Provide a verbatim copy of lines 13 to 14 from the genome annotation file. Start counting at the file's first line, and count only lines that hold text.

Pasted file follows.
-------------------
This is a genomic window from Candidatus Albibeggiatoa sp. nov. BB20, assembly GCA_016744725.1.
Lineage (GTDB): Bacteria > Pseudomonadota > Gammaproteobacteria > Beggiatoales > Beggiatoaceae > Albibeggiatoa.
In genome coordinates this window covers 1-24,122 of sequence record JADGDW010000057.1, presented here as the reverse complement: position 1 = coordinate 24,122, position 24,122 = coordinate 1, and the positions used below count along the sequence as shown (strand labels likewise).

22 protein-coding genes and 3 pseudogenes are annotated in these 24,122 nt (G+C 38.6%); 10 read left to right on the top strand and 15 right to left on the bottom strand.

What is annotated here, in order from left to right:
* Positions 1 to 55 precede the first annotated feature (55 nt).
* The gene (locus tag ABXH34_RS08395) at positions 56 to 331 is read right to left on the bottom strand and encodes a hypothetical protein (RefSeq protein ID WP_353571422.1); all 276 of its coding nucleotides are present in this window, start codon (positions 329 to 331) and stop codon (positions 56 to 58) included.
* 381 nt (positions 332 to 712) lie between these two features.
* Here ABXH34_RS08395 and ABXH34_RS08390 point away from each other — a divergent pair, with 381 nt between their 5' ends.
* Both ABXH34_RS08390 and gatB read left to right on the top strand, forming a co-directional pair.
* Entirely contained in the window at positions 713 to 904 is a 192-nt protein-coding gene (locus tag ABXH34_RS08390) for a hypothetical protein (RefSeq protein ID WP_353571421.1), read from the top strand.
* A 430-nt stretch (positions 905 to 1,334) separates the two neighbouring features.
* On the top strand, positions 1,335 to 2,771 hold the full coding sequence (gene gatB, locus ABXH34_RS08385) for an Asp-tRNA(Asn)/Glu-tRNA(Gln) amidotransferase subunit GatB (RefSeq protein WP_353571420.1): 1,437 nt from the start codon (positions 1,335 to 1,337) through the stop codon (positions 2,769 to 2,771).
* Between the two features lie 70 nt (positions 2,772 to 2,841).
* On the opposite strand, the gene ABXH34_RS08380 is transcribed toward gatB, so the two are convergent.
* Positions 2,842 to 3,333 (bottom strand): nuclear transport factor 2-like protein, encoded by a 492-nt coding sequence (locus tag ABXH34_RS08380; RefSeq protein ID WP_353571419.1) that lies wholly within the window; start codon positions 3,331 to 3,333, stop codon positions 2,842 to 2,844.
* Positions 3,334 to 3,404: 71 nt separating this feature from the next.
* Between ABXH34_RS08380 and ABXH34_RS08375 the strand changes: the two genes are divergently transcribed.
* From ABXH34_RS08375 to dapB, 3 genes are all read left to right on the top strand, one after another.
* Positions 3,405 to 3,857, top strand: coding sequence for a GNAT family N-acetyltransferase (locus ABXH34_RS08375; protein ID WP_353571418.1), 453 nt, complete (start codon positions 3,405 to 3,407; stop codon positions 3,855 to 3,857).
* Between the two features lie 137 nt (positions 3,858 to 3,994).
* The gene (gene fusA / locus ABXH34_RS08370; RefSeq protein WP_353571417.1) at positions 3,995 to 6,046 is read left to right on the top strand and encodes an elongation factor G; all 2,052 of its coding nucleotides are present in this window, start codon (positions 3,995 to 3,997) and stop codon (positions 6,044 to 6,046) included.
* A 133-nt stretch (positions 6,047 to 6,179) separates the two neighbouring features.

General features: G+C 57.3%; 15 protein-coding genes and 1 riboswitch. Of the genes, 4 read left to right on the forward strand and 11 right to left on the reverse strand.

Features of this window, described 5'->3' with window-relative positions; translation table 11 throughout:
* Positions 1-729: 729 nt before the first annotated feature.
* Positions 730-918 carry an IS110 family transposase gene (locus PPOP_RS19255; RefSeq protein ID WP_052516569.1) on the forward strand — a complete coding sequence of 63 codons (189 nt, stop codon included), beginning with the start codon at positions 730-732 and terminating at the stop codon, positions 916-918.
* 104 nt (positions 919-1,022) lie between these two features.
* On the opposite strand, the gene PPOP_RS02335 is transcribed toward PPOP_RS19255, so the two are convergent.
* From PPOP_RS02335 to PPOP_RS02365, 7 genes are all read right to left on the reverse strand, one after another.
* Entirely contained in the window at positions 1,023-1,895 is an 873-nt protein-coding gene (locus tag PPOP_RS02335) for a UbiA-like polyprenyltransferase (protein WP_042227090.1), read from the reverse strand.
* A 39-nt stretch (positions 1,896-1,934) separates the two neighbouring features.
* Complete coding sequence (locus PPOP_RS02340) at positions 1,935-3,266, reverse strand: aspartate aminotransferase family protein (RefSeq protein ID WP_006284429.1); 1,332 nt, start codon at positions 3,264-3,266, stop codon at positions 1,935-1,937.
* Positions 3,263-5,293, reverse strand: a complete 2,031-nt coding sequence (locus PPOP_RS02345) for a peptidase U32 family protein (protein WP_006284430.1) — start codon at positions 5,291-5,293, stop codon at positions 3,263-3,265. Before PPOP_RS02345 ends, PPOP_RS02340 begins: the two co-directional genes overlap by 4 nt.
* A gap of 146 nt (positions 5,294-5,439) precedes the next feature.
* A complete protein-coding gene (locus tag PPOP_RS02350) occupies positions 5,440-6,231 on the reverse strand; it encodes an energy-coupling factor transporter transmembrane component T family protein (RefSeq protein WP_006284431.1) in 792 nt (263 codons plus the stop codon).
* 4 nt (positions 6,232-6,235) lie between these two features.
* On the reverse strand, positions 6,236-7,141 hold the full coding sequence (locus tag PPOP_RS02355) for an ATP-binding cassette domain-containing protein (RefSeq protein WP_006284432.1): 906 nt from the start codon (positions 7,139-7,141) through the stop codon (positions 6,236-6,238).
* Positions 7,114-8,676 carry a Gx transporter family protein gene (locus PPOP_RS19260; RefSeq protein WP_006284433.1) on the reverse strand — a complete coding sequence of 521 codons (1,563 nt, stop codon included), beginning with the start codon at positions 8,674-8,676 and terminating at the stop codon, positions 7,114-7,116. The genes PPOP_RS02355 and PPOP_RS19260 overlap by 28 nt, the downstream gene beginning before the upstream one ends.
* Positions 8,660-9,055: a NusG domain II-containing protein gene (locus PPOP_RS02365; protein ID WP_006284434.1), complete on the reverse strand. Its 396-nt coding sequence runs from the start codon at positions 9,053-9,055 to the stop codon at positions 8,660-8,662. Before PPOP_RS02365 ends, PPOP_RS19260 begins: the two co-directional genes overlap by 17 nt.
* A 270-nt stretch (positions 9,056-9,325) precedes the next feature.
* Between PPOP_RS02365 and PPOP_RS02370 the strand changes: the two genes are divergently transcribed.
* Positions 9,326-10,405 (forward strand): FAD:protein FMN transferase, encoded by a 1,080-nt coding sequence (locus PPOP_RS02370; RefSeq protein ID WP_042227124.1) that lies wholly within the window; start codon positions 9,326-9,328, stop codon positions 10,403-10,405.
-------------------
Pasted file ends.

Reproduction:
* On the top strand, positions 1,335 to 2,771 hold the full coding sequence (gene gatB, locus ABXH34_RS08385) for an Asp-tRNA(Asn)/Glu-tRNA(Gln) amidotransferase subunit GatB (RefSeq protein WP_353571420.1): 1,437 nt from the start codon (positions 1,335 to 1,337) through the stop codon (positions 2,769 to 2,771).
* Between the two features lie 70 nt (positions 2,772 to 2,841).